Summer TV Sh*tshow -- "Rookie Blue": WTF Canada?
Summer TV Sh*tshow is a summer-long series in which we'll document our viewing experiences of the worst that TV has to offer between Memorial Day and Labor Day.
Christ, Canada. What the hell? I know our friends up North can make great television -- "Slings and Arrows" is one of my top ten shows of all time -- but I see a show like "Rookie Blue" or "Degrassi," and I wonder what the hell is in the water up there that makes shows like these so popular, and in this case, popular enough to be transplanted to the United States for the third summer in a row on a television network. Say what you want about bad American procedurals, but at least we know how to kill people in creative ways. I mean, look at the last two episodes of "Law and Order: SVU." One involved investigating a murder caused by a rivalry between two whore houses, and the other involved an investigation of the city's underground culture of amputation and self-mutilation. That's how we do it in 'MURICA.
Meanwhile, Canada's "Rookie Blue" makes the relatively tame "Castle" look like a Dario Argento flick. In the season opener of "Rookie Blue," there isn't even a murder. Christ, people. What kind of procedural doesn't involve a grisly death? The premiere centers on a four-car fender bender in which no one is seriously hurt, but a child that has been missing for years is uncovered in the back of a van. Has she been tortured and beaten during all of that time? No, of course not. This is Canadian television: She had been accommodated in a lovely room with a doll house and her own toilet, and she was rather fond of her kidnapper, who was a homeowner. He didn't even look pervy. Also, William Shatner shows up as the drunk and doddering old grandfather because apparently Shatner owes some secret debt to Canada. Either that, or he will literally take any role with a paycheck attached. When he apologizes to his granddaughter for losing her at the fair seven years prior, there are no histrionics. Only forgiveness. "It's not your fault grandpa that a nice man took me to live with him for seven years. It's no biggie. I won't even need therapy for this, and if I did, the Canadian health system would gladly pick up the tab!" *Hugs*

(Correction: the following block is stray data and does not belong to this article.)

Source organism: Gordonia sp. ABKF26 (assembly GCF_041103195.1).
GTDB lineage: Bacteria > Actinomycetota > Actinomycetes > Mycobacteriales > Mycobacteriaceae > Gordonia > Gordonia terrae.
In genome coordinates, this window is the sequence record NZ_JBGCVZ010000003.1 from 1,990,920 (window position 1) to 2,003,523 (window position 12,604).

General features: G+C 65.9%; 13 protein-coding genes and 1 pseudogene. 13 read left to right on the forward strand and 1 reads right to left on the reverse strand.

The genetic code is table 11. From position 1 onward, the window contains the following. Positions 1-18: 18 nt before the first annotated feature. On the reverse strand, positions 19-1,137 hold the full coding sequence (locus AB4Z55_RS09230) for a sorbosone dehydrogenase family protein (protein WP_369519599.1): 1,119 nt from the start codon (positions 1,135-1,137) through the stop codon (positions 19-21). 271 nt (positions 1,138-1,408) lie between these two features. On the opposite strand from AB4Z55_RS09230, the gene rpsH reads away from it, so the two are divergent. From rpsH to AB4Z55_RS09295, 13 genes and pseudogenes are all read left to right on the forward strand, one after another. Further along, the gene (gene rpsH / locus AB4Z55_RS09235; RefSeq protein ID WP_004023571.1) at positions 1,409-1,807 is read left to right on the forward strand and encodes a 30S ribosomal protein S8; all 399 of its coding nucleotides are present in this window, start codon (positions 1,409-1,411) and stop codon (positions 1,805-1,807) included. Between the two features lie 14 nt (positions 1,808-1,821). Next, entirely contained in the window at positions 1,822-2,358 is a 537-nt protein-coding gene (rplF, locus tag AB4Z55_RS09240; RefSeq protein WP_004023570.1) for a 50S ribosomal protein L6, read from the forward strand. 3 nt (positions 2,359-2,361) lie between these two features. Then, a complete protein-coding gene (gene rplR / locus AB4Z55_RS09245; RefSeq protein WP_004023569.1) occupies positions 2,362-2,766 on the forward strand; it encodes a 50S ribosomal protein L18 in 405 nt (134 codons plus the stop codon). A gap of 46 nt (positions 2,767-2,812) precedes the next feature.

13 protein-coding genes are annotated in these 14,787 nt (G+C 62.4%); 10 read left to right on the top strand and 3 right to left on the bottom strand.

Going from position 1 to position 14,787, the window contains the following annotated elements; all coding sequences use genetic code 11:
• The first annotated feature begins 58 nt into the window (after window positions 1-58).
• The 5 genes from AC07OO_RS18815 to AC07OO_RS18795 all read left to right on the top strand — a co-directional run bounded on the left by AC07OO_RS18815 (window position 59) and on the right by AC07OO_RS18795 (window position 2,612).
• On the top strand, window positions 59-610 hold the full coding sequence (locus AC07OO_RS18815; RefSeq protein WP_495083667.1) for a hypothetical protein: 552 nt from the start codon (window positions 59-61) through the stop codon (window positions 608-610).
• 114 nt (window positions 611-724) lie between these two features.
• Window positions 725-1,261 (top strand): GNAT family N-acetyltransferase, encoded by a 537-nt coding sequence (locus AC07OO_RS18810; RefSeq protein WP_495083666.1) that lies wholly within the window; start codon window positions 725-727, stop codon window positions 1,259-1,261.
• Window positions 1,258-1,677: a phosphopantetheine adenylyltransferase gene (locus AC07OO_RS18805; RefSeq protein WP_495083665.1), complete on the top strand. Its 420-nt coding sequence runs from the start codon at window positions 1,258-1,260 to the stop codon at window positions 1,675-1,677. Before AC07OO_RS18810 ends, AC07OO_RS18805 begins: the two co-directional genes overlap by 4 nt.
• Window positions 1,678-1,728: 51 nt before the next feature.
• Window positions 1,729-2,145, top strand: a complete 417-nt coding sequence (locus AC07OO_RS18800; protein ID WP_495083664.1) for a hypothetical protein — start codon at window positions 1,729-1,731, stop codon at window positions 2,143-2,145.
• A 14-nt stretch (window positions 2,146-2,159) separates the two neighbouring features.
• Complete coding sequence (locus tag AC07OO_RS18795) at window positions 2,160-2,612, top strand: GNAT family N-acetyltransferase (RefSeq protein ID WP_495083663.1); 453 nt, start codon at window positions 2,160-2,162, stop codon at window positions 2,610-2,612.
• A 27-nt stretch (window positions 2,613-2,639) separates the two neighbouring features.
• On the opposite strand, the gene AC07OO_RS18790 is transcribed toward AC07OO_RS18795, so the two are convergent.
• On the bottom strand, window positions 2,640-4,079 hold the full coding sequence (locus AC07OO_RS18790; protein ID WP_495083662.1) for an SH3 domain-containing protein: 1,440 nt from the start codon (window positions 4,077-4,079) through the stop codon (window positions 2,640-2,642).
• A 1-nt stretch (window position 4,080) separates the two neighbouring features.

This was my first -- and only -- episode of "Rookie Blue," and my take away is that it's some sort of mish-mash police procedural/Degrassi hybrid. It involves a lot of fairly homogeneously attractive Canadians -- who don't resemble actual police officers anywhere except in strip-o-gram services -- answering the call of duty, and by that I mean, chasing down Canada's most dangerous criminals: Speed violators and petty thieves. I am led to believe that the show's lead is Missy Peregrym, who plays a gorgeous by-the-books tomboy who had a minor dalliance with a fellow officer that nearly cost her her job at the end of last season. Everyone else is very overeager and earnest and bland and written as one-dimensionally as possible, and the production values are just a bit more glossy than cable access.
It's not a terrible show as much as it's terribly tame and banal, like it's been written for TeenNick. It's a fully-clothed "Baywatch." There are more subversive episodes of "Saved by the Bell," but "Rookie Blue" can't even skate by on its glorious cheesiness. It's televised mayonaise, and not even the kind with zing. Keep this stuff to yourself, Canada. Come back when you can give us a murder victim with a half-eaten face and an investigation with a few dry wisecracks and more than one red herring.
Are you following Pajiba on Facebook or Twitter? Because every time you do an angel does the Paul Rudd dance
Around the Web